Danny Glenwright
Danny Glenwright

Dear Telkom, continued

By Danny Glenwright

Well old buddy, here we are again.

I was sort of hoping the last discussion would be our final heart-to-heart. Sadly, you’ve let me down again. And again, and again.

I must say you’ve outdone yourself this time. Just when I thought your service could get no worse, it has become shockingly so. And you have ruined another of my weekends, but this time a very important weekend, one I can’t really reclaim.

But let’s go back a bit, just for a little recap.

After I wrote you last I was surprised at the service I then received from your staff. It was the first time anyone from Telkom had ever been nice to me, never mind actually taken an interest in my myriad landline and internet problems.

I received a very pleasant email from someone in your upper ranks who told me he’d laughed at my dispatch to you but also found it quite sad and upsetting. I concurred. He kindly offered (although it wasn’t his actual job) to look into the issue and forwarded our correspondence to other good people in your organisation. I felt a bit better.

Your staff then spent the better part of a week falling over one another to sort out our problems. I was travelling with work but my partner said he wasn’t really able to leave the house that week because so many Telkom folks were coming by to assist, each enquiring if he’d been the one who wrote the article.

Strange what a strongly worded letter in a national newspaper will do. I was thrilled to finally receive some service from you but I did feel sorry for the millions of South Africans who don’t get your attention because they don’t publish their Telkom horror stories in newspapers. And it appears there are many Telkom horror stories (for a sampling see the comments section that followed my last note to you, or head to the nearest Telkom store: the places are usually chock-a-block with unhappy Telkom customers).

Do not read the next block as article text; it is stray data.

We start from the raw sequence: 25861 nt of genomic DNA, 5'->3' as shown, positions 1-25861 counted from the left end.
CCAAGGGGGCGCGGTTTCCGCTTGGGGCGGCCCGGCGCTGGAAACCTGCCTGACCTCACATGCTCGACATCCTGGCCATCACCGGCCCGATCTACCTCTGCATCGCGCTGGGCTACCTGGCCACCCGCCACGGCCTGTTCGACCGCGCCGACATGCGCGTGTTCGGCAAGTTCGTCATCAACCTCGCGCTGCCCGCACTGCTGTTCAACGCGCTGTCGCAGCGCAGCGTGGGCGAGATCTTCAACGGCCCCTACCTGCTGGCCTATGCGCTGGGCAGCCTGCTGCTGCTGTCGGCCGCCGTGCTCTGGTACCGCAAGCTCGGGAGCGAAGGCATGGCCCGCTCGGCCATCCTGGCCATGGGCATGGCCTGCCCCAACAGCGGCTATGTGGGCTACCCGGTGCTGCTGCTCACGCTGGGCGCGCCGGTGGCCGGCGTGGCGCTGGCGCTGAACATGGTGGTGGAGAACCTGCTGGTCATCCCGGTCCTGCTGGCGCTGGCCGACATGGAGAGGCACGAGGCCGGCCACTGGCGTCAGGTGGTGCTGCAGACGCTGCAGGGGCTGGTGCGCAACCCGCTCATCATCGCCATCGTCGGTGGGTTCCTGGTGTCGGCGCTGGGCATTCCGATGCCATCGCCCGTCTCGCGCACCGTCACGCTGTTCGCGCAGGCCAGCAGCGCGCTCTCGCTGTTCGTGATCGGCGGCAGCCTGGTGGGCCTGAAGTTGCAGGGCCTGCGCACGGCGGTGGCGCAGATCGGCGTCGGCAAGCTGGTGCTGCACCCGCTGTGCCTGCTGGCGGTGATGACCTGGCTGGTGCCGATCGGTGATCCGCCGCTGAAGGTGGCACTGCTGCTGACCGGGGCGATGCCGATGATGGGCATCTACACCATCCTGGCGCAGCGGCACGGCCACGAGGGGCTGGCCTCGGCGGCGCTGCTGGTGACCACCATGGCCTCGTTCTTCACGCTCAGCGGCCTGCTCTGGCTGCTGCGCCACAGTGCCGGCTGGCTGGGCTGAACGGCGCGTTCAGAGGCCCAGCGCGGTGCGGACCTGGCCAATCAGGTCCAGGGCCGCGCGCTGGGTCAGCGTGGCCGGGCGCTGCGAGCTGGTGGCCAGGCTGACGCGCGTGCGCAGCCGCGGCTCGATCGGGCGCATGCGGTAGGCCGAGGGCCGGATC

At this point things got better for us. For the first time in several months we had working landline and internet for more than four days, and then for more than one week, and then for more than two weeks — and miracle of miracles, it lasted almost one month.

But Telkom, it seemed things got worse for you. It was hard to open a paper or turn on the radio without finding some sad tale of your many woes. And I thought I had problems. Plummeting shares, corruption, and maladministration: I must admit I wasn’t all that surprised to hear any of it.

It was around this time I received an email from the same Telkom executive I mentioned above. He was requesting that, considering our services were finally working, I log onto the comments section under my letter to you and assure all the other troubled South African Telkom users (and Mail & Guardian readers) that at least there was one person who was now being taken seriously by you.

Telkom, I realised then how desperate your situation was if you needed little old me to provide the suffering masses with one sad case study of an angry customer put right.

However, I refused, stating that I’d be happy to leave such a comment as soon as my account was sorted out, considering I was still being charged for several months of sweet nothing.

That week another executive in your accounts department called me. I spent one hour on the phone with her, reading the six pages of complaints, reference numbers and problems I’d collected in the first five months of our relationship. She assured me she would phone me the following day and let me know how my account was being adjusted. She told me not to make any payments in the meantime. I never heard from her again. That was three weeks ago.